30 years since he passed?  Really?


Quote of the moment: Charles Dodgson and Tea Party logic, “six impossible things”

September 27, 2011

John Tenniel's drawing of Alice A-dressing the White Queen, in "Through the Looking Glass" 1865 - Wikimedia image

John Tenniel's drawing of Alice A-dressing the White Queen, "Through the Looking Glass" 1865 - Wikimedia image

Alice laughed: “There’s no use trying,” she said; “one can’t believe impossible things.”
“I daresay you haven’t had much practice,” said the Queen. “When I was younger, I always did it for half an hour a day. Why, sometimes I’ve believed as many as six impossible things before breakfast.”

Lewis Carroll (Charles Lutwidge Dodgson), Through the Looking Glass, Chapter V, “Wool and Water.” 1871 (Gutenberg edition)

Below the fold; the quote in larger context.

Read the rest of this entry »


Strike a blow for freedom and the Constitution: Read a banned book!

September 26, 2011

John Maunu reminded me this week is Banned Books Week.  Details from the American Library Association:

Banned Books Week 2011

September 24−October 1, 2011

Banned Books Week (BBW) is an annual event celebrating the freedom to read and the importance of the First Amendment.  Held during the last week of September, Banned Books Week highlights the benefits of free and open access to information while drawing attention to the harms of censorship by spotlighting actual or attempted bannings of books across the United States.

Intellectual freedom—the freedom to access information and express ideas, even if the information and ideas might be considered unorthodox or unpopular—provides the foundation for Banned Books Week.  BBW stresses the importance of ensuring the availability of unorthodox or unpopular viewpoints for all who wish to read and access them.

The books featured during Banned Books Week have been targets of attempted bannings.  Fortunately, while some books were banned or restricted, in a majority of cases the books were not banned, all thanks to the efforts of librarians, teachers, booksellers, and members of the community to retain the books in the library collections.  Imagine how many more books might be challenged—and possibly banned or restricted—if librarians, teachers, and booksellers across the country did not use Banned Books Week each year to teach the importance of our First Amendment rights and the power of literature, and to draw attention to the danger that exists when restraints are imposed on the availability of information in a free society.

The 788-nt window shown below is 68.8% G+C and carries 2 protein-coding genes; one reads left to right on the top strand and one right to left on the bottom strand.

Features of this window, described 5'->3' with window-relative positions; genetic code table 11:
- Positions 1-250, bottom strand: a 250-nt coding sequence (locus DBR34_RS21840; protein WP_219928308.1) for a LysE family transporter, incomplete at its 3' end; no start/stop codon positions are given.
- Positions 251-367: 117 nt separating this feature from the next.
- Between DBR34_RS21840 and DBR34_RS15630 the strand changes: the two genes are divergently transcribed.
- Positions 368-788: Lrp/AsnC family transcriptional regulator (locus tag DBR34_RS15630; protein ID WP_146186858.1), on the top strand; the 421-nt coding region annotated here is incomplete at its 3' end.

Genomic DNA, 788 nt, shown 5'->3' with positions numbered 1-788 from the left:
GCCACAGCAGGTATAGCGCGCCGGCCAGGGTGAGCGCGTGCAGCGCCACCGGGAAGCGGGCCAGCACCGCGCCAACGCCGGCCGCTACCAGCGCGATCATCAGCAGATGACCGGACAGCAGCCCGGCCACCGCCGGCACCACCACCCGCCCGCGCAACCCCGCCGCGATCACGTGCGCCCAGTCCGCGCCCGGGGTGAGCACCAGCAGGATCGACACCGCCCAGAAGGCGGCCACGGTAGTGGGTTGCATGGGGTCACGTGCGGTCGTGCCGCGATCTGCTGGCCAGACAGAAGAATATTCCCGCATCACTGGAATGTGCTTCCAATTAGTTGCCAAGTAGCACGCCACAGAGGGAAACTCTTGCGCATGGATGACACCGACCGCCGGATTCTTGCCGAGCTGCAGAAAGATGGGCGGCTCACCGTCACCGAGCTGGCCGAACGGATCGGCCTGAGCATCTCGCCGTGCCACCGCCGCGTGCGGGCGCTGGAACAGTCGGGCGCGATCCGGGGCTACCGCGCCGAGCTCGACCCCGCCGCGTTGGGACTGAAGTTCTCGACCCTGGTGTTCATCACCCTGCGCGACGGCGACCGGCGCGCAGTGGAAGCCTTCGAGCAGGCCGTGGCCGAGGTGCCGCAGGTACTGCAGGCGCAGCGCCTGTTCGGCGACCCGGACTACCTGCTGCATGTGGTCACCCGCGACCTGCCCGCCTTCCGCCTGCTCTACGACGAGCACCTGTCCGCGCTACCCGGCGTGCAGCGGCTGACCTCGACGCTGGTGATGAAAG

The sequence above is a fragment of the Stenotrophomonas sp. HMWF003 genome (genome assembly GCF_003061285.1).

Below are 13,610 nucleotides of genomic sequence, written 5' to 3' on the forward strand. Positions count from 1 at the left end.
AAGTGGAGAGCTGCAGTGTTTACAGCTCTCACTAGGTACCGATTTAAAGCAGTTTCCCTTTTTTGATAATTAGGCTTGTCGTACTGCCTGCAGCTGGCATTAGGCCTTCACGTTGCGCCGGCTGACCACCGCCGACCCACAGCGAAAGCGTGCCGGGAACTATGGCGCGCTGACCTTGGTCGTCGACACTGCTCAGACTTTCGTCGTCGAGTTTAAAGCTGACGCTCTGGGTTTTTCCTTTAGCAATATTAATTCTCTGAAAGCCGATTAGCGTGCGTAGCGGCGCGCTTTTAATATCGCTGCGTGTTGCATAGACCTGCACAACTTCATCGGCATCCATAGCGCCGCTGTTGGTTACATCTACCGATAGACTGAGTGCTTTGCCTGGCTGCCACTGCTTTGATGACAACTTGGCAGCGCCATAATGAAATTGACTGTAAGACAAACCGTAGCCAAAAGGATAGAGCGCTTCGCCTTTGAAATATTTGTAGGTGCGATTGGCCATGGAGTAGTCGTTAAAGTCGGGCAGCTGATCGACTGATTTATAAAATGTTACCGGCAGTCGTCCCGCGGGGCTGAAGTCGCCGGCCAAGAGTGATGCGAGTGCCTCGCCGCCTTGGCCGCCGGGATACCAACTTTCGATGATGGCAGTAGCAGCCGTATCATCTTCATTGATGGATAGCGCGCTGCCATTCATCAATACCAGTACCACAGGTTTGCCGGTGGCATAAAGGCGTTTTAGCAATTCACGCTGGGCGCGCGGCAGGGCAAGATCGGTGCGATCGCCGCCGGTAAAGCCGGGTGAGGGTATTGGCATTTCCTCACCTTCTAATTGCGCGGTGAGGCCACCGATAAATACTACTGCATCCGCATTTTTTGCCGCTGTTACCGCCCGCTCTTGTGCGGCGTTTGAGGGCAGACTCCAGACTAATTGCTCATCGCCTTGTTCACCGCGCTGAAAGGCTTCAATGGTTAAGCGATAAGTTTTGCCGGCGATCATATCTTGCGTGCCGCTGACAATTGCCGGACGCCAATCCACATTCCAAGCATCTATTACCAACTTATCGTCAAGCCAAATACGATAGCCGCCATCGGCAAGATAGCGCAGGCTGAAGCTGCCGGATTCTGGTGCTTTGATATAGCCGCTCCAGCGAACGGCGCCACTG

Banned Books Week is sponsored by the American Booksellers Association; American Booksellers Foundation for Free Expression; the American Library Association; American Society of Journalists and Authors; Association of American Publishers; and the National Association of College Stores.  It is endorsed by the Center for the Book in the Library of Congress. In 2011, the Comic Book Legal Defense Fund; National Coalition Against Censorship; National Council of Teachers of English; and PEN American Center also signed on as sponsors.

For more information on getting involved with Banned Books Week: Celebrating the Freedom to Read, please see Calendar of Events, Ideas and Resources, and the new Banned Books Week site. You can also contact the ALA Office for Intellectual Freedom at 1-800-545-2433, ext. 4220, or bbw@ala.org.


Northland Poster Collective dead; long live Ricardo Levins Morales

September 25, 2011

Great posters with provocative aphorisms came out of the Northland Poster Collective.  Alas, Northland called it quits in 2010.

One of their best artists, Ricardo Levins Morales, continues the fight at his own site.  Morales is the guy who made this work, on the importance of standardized student tests:

Testing, by Ricardo Levins Morales

Testing, by Ricardo Levins Morales

Earlier I questioned whether Einstein actually said that.  I don’t think he did — but I love the poster and the sentiment, all the same.  I haven’t been able to verify the quote in Alice Calaprice’s The Ultimate Quotable Einstein, for example.

In my classroom the air conditioning often did not work last spring, at testing time.  When we’d open the windows, we’d get visitors — usually bees, but birds on at least two occasions.  The student in the picture has her priorities right.

The poster is just $10.95.  Teachers, if a dozen of these appeared in your school, it might make a difference.


Neutrinos and the speed of light

September 24, 2011

As usual, XKCD makes sense of unbelievable news:

XKCD and the neutrinos faster-than-the-speed-of-light thing

Click to see original at XKCD


Regulation works

September 21, 2011

Jim Weygand writing at the Twin Cities Daily Planet in Minnesota, defends government regulation:

For example there is not an industry today that is not safer than it was prior to the Occupational Safety and Health Act (OSHA) in 1970. Since OSHA was created in 1970, workplace fatalities have decreased 60% despite the more than doubling of the work force. Job related injuries and illness rates have decreased by 40%. And, yes government regulation has increased.

We can also credit the Environmental Protection Agency (EPA) for the restrictions on DDT that have brought our eagle and ospreys back from the edge of extinction as well as protecting us from its effects.

It has worked to prevent future Love Canal type environmental disasters. Government controls on nuclear power have prevented a Chernobyl disaster in this country.